However, whilst Lovren is – just about – capable of partnering the Cameroonian this season, I think than an upgrade is needed in the summer, to lift the burden of off Matip’s shoulders and to provide sufficient cover when he is unavailable.
What a signing Mané has turned out to be. He provides the pace and directness that the Reds have been lacking for a number of years, and, when unavailable, his absence is clearly felt. Against teams who sit back and defend for the 90 minutes, Mané is vital for Liverpool in helping to break down the defence, which could explain why Liverpool have found it so difficult lately to get results against the ‘smaller teams’.
On his return from AFCON, we should again begin to see things fall into place for Jürgen Klopp, although in hindsight, I think that a short-term replacement should have been brought in over the January transfer window to cover for the Senegalese winger, in his absence.
Unlike the aforementioned players, Adam Lallana’s influence on the team this season has not been defined by his game time. Whilst the Englishman has missed only a handful of games so far this term, his position on the field has, at times, had a detrimental impact on the creativity and intensity of the Reds’ performances.
When in a central midfield role, the Englishman is able to dictate the play and make intelligent forward runs into the box. However, due to Sadio Mané’s recent absence from the side, Lallana has been forced to move to a wider position to cover for the Senegalese winger. As we saw in Brendan Rodgers’ reign, playing on the wing nullifies Lallana’s most prominent qualities: his fitness and his creativity from a deeper role.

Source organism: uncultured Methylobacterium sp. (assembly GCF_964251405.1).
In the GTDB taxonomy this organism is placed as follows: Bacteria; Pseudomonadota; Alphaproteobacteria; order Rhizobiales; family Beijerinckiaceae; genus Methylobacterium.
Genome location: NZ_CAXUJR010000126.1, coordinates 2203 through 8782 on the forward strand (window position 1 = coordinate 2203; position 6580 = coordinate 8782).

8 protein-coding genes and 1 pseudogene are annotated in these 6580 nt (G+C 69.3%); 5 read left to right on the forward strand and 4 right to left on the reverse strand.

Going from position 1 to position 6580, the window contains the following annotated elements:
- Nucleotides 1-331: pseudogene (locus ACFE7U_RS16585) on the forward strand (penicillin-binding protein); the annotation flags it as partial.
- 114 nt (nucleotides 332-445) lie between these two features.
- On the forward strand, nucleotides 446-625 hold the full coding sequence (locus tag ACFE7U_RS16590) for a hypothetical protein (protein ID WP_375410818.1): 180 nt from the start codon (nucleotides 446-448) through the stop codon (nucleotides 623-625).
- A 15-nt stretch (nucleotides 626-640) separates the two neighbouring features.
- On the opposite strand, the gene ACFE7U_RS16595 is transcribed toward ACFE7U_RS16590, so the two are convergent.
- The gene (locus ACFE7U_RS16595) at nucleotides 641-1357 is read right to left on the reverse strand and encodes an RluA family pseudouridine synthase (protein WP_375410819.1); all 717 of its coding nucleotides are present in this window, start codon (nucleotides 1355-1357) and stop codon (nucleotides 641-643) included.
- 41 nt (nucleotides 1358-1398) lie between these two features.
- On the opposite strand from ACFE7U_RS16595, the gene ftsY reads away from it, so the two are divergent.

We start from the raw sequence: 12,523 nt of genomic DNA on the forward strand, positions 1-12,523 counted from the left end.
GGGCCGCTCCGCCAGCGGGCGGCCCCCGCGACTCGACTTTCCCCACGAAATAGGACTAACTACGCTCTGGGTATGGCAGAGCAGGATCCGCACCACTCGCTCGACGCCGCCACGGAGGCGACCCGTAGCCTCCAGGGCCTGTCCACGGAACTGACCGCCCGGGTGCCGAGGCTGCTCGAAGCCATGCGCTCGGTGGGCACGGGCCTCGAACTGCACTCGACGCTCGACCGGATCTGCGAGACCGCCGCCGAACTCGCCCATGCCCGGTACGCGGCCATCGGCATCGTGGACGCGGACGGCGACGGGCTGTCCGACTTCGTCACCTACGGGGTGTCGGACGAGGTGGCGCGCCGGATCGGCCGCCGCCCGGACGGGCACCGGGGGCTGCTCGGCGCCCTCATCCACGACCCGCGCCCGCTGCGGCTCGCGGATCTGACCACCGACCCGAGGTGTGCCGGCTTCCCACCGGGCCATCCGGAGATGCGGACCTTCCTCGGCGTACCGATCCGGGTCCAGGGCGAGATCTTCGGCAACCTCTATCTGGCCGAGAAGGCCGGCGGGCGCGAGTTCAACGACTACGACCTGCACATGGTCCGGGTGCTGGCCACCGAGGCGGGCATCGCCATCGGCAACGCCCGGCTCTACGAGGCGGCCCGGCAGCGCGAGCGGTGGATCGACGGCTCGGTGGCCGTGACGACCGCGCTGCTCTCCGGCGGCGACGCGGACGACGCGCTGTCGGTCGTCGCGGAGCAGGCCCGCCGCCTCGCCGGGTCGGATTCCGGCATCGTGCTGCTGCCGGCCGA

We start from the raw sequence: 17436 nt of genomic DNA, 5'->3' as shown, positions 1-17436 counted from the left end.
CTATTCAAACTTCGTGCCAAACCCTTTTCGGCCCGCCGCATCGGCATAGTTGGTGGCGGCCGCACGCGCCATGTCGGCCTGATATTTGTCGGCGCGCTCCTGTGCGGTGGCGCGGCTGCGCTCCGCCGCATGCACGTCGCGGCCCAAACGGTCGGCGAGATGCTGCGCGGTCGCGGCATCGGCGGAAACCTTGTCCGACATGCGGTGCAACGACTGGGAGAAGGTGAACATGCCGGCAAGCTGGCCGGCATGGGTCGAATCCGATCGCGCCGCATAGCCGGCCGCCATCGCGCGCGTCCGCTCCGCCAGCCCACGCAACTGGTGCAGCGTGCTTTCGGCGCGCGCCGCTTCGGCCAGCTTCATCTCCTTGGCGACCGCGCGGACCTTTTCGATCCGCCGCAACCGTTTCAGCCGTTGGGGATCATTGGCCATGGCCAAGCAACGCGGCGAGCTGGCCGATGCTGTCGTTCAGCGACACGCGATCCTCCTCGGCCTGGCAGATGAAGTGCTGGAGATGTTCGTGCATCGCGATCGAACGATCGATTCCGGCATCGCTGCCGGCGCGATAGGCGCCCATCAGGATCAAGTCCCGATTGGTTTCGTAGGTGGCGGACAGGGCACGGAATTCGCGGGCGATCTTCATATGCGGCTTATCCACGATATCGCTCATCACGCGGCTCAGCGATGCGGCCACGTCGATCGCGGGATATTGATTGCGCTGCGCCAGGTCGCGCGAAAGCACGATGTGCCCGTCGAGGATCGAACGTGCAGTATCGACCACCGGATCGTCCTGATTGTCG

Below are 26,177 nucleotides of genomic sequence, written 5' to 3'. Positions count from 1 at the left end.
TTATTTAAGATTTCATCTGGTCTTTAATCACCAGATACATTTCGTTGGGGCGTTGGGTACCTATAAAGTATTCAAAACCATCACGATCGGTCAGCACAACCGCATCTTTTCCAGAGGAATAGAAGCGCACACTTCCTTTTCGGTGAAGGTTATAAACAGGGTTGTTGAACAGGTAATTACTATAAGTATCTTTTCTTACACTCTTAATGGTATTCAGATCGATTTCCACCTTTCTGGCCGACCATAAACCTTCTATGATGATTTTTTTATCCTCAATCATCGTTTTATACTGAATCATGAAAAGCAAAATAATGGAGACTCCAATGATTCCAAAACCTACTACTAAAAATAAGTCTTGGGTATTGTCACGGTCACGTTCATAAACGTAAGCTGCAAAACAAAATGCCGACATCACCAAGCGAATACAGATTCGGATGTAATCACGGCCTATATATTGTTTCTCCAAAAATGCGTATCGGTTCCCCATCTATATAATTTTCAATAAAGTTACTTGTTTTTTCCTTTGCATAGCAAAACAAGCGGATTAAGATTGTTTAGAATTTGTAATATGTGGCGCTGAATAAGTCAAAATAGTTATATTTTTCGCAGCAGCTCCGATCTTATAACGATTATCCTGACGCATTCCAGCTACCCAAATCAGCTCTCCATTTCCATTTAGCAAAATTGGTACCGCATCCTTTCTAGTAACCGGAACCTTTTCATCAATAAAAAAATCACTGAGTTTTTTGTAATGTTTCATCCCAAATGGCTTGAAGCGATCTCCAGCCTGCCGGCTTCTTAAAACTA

A knock-on effect of this position switch has been the vacancy left in midfield. Recently, Emre Can has filled in, although his performances of late have drawn some criticism from fans. The German is a strong, powerful player, who in my opinion has a lot of potential for the future, but in comparison to Lallana, he does not provide the energy and drive in midfield that Klopp demands.
On one hand, you could argue that the talent on the pitch this year is more evenly distributed around the team than, for example, the 2013/14 season where Luis Suarez was the sole figure spearheading the title challenge. This year, the Reds have five different players already above the five-goal mark in the league, the most of any Premier League club, and the depth of the squad, whilst still not being fully sufficient, is also greater than it has been in previous seasons.
In spite of this, however, I still feel that there is something lacking within the team that could give Liverpool an extra dimension as they look to arrest their current slump in form. When you look at the current league leaders, Chelsea, you could pick any member to remove from the team, and they would still find a way to grind out a result. Twice in the past month has Diego Costa been missing from the line-up, and both times, Chelsea have found a way to win.
In Liverpool’s case, however, I wouldn’t be so confident of a good result. The Reds still seem to lack the ability to win under difficult circumstances, and despite the obvious improvement on last season, the Liverpool’s vulnerability when key players are missing could yet cost them the title, or even worse, the top four.